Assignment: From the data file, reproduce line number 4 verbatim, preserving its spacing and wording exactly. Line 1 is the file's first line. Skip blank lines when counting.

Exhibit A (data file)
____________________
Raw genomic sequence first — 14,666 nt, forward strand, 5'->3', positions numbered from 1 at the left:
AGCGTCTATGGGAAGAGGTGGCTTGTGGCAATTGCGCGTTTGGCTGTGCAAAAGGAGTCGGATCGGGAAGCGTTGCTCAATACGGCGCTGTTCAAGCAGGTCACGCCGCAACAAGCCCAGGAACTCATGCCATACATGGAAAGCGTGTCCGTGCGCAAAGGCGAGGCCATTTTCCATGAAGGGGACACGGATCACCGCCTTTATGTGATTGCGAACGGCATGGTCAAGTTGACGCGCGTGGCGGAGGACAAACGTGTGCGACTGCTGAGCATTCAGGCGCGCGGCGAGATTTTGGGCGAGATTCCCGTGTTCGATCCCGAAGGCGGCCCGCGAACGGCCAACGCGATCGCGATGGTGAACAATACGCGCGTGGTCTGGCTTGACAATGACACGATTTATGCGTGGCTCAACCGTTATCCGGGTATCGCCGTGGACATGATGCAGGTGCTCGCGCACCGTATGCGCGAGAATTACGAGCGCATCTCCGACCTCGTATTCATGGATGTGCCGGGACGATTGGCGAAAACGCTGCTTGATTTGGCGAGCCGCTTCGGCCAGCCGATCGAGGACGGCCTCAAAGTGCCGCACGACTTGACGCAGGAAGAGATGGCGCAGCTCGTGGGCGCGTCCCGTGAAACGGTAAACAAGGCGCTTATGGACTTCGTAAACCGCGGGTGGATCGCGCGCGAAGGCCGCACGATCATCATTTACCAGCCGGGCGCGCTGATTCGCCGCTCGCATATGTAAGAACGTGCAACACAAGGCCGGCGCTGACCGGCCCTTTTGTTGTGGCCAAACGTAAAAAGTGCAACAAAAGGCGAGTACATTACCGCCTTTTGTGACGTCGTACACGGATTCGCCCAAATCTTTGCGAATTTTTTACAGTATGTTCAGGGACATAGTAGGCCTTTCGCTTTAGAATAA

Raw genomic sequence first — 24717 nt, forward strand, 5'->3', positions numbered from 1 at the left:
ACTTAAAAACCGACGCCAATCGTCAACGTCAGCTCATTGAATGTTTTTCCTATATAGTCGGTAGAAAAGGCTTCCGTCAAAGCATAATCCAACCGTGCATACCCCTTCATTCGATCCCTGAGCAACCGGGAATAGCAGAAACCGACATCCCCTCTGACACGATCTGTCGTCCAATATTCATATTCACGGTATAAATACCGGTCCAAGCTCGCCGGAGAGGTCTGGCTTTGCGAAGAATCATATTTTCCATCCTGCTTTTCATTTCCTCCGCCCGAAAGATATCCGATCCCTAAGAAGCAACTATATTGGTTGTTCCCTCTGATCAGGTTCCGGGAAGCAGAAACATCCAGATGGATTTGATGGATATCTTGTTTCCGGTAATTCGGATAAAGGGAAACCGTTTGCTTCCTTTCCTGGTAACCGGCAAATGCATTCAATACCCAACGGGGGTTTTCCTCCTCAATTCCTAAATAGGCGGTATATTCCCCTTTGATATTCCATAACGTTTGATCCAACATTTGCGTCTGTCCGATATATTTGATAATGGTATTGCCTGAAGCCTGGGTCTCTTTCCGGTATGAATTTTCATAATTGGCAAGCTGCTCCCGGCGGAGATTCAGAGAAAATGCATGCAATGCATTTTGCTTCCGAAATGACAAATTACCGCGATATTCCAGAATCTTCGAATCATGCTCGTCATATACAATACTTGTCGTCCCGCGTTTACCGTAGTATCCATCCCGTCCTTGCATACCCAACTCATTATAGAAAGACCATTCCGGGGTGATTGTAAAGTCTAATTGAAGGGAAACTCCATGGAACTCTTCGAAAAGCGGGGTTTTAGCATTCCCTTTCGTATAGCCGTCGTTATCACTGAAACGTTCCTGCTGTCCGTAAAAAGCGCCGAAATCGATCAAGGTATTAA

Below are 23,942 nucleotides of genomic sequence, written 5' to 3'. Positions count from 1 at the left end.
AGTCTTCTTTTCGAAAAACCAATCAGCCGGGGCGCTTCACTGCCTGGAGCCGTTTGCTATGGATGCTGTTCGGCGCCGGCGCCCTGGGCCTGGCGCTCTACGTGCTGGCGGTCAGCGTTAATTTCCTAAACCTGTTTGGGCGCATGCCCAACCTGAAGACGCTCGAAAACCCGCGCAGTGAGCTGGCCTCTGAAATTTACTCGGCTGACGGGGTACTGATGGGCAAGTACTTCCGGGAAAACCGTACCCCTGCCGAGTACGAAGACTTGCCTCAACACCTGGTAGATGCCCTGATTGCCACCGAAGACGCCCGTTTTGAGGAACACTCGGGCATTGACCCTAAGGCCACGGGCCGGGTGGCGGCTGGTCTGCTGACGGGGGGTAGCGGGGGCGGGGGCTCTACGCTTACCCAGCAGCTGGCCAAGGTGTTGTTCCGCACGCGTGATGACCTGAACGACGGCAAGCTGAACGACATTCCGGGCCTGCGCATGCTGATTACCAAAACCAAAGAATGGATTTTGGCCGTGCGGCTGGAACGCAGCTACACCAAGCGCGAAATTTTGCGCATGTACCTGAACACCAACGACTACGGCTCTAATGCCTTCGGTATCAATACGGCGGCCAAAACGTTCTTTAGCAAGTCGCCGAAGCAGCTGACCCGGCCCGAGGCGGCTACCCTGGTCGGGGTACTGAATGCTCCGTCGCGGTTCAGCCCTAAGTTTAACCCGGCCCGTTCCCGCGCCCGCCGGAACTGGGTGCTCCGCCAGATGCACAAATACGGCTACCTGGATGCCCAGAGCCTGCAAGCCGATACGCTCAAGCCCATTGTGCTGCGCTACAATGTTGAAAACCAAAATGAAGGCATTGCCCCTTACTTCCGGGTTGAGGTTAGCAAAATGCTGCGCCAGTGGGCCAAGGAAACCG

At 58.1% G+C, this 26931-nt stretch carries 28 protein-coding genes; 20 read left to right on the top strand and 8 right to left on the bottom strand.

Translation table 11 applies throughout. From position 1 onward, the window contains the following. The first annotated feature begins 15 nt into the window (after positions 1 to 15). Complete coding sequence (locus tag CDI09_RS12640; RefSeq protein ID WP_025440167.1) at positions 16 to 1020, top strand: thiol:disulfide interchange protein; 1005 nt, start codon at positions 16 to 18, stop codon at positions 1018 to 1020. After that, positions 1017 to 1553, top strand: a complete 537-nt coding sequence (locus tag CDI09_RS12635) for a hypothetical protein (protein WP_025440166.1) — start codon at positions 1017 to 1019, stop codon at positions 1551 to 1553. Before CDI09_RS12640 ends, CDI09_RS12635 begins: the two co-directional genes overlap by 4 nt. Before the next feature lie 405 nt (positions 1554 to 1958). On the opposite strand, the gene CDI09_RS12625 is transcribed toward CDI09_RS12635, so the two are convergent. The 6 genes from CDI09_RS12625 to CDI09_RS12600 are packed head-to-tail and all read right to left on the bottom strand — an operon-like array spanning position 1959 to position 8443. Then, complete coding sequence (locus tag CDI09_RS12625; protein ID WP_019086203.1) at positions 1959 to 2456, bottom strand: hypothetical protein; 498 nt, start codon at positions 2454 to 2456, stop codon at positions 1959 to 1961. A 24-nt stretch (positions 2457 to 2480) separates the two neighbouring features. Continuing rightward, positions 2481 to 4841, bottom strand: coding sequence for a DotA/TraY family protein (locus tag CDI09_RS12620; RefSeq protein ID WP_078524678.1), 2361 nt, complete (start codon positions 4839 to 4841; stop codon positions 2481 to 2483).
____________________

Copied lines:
ACTTAAAAACCGACGCCAATCGTCAACGTCAGCTCATTGAATGTTTTTCCTATATAGTCGGTAGAAAAGGCTTCCGTCAAAGCATAATCCAACCGTGCATACCCCTTCATTCGATCCCTGAGCAACCGGGAATAGCAGAAACCGACATCCCCTCTGACACGATCTGTCGTCCAATATTCATATTCACGGTATAAATACCGGTCCAAGCTCGCCGGAGAGGTCTGGCTTTGCGAAGAATCATATTTTCCATCCTGCTTTTCATTTCCTCCGCCCGAAAGATATCCGATCCCTAAGAAGCAACTATATTGGTTGTTCCCTCTGATCAGGTTCCGGGAAGCAGAAACATCCAGATGGATTTGATGGATATCTTGTTTCCGGTAATTCGGATAAAGGGAAACCGTTTGCTTCCTTTCCTGGTAACCGGCAAATGCATTCAATACCCAACGGGGGTTTTCCTCCTCAATTCCTAAATAGGCGGTATATTCCCCTTTGATATTCCATAACGTTTGATCCAACATTTGCGTCTGTCCGATATATTTGATAATGGTATTGCCTGAAGCCTGGGTCTCTTTCCGGTATGAATTTTCATAATTGGCAAGCTGCTCCCGGCGGAGATTCAGAGAAAATGCATGCAATGCATTTTGCTTCCGAAATGACAAATTACCGCGATATTCCAGAATCTTCGAATCATGCTCGTCATATACAATACTTGTCGTCCCGCGTTTACCGTAGTATCCATCCCGTCCTTGCATACCCAACTCATTATAGAAAGACCATTCCGGGGTGATTGTAAAGTCTAATTGAAGGGAAACTCCATGGAACTCTTCGAAAAGCGGGGTTTTAGCATTCCCTTTCGTATAGCCGTCGTTATCACTGAAACGTTCCTGCTGTCCGTAAAAAGCGCCGAAATCGATCAAGGTATTAA